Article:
For a water utility, this may mean offering tools for predicting water demand across the network. Alternatively, it could be using technology to model the network to show how it is functioning at 15-minute intervals, to let managers make quicker and more effective decisions.
“With anything that allows them to increase their return on assets and delay future investment on infrastructure, they get a boost,” Bruzzone says.
ASX-listed engineering consultancy Coffey on Monday said it increased fee revenue 3 per cent in the six months to December from a year earlier, as increasing levels of oil and gas work mitigated the slowdown in its core business of mining. The company, which cut staff over the period, also benefited from a stronger than expected performance in the US which partly offset a slower European environment.
MWH, which has a contract on a coal seam gas project in Queensland – Bruzzone will not identify it – ensured more work for itself by extending its service offering of treatment, mainly salt removal from water used in coal seam gas operations, to projects for the reuse of water in areas like agriculture.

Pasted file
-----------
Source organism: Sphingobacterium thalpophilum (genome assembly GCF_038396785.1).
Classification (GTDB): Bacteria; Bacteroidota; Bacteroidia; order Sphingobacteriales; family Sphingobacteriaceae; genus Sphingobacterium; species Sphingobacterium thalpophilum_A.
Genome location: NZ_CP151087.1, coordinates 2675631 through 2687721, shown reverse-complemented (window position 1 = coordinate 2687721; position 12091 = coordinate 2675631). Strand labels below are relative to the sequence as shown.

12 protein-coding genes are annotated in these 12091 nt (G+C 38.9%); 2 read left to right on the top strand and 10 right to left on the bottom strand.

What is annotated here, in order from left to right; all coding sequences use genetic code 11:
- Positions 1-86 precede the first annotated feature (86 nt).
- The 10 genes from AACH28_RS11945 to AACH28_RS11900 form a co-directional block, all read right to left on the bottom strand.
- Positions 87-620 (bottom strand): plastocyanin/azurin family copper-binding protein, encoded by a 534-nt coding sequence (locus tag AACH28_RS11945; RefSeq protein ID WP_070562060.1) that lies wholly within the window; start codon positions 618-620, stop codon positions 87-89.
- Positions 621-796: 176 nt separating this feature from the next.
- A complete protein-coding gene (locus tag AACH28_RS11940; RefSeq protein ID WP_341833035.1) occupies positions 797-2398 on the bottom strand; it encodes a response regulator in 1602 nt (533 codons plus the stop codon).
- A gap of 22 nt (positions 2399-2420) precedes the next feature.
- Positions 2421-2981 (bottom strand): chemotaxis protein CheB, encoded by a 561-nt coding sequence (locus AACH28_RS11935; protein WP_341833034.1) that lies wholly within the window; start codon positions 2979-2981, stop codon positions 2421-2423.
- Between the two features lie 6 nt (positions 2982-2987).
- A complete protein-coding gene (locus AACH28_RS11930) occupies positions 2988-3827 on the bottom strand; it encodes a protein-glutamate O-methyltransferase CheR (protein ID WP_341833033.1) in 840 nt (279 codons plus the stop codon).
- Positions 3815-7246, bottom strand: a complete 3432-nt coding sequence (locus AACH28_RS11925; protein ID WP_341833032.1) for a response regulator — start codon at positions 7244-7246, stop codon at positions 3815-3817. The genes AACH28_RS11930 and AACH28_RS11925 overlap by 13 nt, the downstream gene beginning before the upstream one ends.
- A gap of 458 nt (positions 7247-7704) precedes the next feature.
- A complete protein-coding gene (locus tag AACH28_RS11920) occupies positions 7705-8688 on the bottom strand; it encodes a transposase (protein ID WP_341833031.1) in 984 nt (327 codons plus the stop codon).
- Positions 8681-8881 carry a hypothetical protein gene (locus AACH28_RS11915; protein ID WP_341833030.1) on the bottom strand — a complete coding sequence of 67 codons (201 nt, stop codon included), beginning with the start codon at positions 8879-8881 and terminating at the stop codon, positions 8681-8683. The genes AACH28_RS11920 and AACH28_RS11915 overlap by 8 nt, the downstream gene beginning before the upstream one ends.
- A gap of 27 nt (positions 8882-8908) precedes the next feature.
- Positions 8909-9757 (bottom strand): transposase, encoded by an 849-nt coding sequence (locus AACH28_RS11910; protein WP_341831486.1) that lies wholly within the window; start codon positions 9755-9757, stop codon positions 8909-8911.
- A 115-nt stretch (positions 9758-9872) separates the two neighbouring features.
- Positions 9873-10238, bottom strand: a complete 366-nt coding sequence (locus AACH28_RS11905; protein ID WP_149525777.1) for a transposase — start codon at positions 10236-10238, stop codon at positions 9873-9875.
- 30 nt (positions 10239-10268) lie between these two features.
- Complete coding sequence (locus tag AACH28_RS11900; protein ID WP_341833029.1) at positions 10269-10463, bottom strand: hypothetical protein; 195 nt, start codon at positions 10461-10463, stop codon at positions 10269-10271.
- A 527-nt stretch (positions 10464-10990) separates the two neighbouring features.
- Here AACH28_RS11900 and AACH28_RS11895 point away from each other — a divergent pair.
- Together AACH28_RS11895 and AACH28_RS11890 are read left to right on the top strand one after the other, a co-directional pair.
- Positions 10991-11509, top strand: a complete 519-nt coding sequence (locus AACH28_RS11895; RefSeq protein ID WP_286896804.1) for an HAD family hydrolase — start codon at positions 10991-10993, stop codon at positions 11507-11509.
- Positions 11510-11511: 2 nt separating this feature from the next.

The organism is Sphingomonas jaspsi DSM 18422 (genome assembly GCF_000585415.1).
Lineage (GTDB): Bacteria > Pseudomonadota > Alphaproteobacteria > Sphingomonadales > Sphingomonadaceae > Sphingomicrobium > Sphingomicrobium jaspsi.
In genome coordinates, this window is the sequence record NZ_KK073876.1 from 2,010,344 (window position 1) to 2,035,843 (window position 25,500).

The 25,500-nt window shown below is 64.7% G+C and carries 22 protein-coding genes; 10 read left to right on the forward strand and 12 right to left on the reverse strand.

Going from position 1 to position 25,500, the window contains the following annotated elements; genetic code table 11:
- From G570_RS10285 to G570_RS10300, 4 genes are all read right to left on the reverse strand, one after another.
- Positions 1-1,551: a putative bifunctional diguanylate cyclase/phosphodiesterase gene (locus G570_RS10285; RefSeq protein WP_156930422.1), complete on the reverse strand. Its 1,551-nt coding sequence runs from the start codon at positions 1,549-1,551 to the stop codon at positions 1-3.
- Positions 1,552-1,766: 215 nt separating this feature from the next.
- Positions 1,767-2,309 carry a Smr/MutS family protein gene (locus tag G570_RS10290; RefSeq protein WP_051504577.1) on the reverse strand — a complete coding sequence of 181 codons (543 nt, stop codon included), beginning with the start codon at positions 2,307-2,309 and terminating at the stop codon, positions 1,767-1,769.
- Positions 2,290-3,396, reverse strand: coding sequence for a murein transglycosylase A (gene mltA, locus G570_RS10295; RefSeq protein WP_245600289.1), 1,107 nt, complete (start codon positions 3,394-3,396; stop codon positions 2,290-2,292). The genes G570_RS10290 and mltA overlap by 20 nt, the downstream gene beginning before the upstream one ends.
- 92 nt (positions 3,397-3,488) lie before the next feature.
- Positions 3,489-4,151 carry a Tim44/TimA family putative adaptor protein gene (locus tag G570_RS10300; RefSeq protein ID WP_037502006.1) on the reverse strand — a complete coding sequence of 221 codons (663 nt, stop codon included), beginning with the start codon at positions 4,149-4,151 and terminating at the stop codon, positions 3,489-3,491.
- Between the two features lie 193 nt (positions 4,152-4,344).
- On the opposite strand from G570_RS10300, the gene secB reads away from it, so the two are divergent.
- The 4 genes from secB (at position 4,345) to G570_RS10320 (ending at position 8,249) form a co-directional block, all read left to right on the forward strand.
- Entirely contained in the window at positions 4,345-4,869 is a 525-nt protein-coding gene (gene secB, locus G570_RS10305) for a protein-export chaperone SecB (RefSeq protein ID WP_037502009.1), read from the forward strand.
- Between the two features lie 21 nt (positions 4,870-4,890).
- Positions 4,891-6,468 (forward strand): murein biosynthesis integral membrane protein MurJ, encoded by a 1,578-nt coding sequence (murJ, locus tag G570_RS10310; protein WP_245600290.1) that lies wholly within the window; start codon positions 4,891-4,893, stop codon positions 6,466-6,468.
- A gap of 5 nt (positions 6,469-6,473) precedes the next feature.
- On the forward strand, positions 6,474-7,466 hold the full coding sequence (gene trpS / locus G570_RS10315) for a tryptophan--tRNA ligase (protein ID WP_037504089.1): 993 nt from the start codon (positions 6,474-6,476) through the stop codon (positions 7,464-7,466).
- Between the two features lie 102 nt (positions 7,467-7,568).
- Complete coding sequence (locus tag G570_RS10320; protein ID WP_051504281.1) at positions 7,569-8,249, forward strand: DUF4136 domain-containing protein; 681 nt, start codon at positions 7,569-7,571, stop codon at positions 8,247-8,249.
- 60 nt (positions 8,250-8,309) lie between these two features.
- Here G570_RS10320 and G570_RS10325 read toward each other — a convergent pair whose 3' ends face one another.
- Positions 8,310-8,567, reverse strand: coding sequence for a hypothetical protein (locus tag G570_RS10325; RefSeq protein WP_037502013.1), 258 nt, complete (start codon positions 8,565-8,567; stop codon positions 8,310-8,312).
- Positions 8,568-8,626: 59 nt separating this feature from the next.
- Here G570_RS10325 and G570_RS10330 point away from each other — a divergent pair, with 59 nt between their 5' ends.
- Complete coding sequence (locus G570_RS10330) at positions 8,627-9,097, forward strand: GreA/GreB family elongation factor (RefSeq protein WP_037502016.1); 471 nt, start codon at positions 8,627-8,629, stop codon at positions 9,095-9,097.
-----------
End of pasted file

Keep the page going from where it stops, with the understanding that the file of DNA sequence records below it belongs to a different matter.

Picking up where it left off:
Changing infrastructure funding is also creating work for firms in advisory capacities. MWH advised the Ontario Teachers’ Pension Plan and Hastings Funds Management with services such as technical due diligence and risk assessment in their successful bid last year for Sydney’s desalination plant.
“Many superannuation and pension funds have the money to fund projects and are looking for sound investments,” Bruzzone says.
Like its peers, the firm, is also cutting costs. MWH has a project team looking at how the company can cut office accommodation costs by using technology to allow staff to work remotely.
“The technology is there. It’s how to use it and how to put the management and collaborative systems in place to make it work.”